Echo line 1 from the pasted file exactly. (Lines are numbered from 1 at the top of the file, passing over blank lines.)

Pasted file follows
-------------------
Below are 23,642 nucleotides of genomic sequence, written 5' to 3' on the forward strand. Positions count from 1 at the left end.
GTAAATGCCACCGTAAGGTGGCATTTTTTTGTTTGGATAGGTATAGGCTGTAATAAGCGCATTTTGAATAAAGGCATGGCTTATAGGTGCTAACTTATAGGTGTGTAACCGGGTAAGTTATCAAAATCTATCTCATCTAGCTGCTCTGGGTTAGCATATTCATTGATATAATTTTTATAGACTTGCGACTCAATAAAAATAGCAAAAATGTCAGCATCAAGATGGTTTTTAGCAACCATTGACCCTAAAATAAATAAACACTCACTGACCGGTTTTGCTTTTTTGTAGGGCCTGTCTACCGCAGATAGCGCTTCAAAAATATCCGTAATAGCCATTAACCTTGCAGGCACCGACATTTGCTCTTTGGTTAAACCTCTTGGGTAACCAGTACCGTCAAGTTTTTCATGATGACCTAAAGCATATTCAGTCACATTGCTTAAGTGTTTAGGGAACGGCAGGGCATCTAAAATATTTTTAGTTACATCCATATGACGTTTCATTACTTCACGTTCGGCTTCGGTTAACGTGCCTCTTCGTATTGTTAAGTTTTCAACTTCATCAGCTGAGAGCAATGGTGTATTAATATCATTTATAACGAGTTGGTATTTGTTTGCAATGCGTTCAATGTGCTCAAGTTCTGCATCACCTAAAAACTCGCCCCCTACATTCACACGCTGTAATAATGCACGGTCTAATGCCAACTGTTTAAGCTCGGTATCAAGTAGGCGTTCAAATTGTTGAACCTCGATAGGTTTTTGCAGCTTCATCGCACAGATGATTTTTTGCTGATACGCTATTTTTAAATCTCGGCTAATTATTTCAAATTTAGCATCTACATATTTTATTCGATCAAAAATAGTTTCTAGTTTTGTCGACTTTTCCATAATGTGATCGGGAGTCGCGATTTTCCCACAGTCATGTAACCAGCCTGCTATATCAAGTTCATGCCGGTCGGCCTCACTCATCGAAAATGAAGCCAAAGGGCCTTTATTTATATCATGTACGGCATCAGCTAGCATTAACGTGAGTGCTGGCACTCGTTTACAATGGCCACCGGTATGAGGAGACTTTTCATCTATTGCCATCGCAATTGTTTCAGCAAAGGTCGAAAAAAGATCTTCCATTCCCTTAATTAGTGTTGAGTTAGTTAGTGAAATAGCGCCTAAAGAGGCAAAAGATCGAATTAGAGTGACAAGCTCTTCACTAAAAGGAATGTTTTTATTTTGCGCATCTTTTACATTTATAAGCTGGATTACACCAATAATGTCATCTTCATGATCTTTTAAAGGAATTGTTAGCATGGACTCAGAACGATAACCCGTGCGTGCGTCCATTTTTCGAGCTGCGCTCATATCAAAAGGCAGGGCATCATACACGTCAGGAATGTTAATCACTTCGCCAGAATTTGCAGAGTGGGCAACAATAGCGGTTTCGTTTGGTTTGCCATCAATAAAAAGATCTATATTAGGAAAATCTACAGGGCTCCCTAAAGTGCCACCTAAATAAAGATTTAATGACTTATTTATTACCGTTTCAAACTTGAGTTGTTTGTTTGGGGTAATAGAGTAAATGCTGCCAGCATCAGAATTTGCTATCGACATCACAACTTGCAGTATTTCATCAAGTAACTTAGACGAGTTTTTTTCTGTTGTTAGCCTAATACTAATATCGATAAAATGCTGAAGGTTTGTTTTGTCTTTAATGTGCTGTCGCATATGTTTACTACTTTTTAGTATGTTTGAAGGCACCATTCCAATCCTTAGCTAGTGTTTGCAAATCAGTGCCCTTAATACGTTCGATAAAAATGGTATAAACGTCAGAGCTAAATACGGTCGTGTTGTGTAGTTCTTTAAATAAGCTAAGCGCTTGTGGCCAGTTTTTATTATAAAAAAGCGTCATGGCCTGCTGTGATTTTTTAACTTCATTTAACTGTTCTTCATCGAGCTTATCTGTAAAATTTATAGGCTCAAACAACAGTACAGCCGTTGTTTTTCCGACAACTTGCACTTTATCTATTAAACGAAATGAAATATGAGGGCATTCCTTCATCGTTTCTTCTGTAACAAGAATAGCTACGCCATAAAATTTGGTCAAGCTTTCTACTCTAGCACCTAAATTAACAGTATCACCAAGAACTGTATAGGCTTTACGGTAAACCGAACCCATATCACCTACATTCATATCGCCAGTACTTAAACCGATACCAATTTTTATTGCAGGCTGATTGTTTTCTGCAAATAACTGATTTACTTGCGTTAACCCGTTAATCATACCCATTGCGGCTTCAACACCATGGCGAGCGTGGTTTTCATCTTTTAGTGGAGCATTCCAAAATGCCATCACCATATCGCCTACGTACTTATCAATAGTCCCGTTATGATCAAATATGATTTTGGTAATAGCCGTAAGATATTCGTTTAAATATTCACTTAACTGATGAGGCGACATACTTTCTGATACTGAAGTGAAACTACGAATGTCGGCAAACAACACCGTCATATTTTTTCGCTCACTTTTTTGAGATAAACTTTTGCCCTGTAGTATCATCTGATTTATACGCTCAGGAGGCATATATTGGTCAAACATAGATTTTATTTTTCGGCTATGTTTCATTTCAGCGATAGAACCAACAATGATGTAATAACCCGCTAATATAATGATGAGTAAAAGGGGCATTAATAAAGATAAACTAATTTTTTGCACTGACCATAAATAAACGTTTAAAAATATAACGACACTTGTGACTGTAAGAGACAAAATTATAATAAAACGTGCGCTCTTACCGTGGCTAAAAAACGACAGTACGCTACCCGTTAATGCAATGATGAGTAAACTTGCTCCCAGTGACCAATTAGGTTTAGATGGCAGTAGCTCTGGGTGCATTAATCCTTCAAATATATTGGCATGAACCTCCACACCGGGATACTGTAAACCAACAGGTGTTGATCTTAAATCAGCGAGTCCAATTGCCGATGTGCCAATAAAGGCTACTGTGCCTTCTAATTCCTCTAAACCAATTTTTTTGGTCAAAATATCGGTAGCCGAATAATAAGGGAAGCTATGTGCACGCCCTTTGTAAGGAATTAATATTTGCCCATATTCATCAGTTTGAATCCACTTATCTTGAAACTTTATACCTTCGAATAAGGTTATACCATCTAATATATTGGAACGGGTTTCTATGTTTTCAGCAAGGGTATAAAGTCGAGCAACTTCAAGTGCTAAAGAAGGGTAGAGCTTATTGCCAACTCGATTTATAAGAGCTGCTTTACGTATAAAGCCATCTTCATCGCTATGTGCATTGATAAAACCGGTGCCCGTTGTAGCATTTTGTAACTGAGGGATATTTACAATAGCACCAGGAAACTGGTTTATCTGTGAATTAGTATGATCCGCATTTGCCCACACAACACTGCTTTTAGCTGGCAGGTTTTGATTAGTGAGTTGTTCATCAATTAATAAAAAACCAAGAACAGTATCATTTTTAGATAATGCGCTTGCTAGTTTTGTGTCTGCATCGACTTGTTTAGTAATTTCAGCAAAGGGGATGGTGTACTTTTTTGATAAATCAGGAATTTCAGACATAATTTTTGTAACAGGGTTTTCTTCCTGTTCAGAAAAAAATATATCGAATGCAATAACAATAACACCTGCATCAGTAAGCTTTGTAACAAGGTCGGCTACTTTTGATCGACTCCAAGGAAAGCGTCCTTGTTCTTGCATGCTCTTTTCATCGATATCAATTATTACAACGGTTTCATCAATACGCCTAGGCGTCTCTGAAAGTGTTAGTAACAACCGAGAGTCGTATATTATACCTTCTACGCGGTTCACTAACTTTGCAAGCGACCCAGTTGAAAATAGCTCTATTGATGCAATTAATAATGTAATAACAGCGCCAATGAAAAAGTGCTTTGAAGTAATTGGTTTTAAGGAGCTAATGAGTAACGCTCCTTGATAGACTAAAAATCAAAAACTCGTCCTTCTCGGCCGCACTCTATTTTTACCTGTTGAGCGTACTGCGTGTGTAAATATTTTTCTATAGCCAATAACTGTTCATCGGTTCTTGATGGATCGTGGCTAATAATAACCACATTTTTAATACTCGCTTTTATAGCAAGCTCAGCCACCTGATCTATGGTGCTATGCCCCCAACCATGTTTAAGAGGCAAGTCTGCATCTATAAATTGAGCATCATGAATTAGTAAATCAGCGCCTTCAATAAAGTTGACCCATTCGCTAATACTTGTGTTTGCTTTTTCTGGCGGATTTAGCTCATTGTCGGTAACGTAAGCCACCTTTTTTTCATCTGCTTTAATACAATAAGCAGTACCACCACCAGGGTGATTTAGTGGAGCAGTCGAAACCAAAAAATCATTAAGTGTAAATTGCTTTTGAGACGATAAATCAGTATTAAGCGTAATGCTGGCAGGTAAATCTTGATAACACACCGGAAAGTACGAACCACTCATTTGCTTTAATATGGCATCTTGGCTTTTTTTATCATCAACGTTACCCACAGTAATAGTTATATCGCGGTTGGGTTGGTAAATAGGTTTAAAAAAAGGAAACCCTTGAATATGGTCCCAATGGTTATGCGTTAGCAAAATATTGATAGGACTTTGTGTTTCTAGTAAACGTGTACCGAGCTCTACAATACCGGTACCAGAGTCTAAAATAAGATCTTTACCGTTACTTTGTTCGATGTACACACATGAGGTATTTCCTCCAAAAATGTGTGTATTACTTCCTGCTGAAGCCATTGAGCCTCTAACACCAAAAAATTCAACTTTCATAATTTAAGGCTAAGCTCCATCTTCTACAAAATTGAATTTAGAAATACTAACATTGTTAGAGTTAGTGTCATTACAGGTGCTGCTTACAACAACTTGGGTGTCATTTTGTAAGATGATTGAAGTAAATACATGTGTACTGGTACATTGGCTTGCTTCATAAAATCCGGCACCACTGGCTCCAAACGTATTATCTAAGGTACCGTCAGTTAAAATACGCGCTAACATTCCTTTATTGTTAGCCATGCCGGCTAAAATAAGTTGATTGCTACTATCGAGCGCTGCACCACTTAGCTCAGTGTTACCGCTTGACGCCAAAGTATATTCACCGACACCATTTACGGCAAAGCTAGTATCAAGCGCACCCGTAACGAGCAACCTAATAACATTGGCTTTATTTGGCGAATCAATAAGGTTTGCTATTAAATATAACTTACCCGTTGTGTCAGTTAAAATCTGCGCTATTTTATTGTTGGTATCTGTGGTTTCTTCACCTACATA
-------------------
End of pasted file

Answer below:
Below are 23,642 nucleotides of genomic sequence, written 5' to 3' on the forward strand. Positions count from 1 at the left end.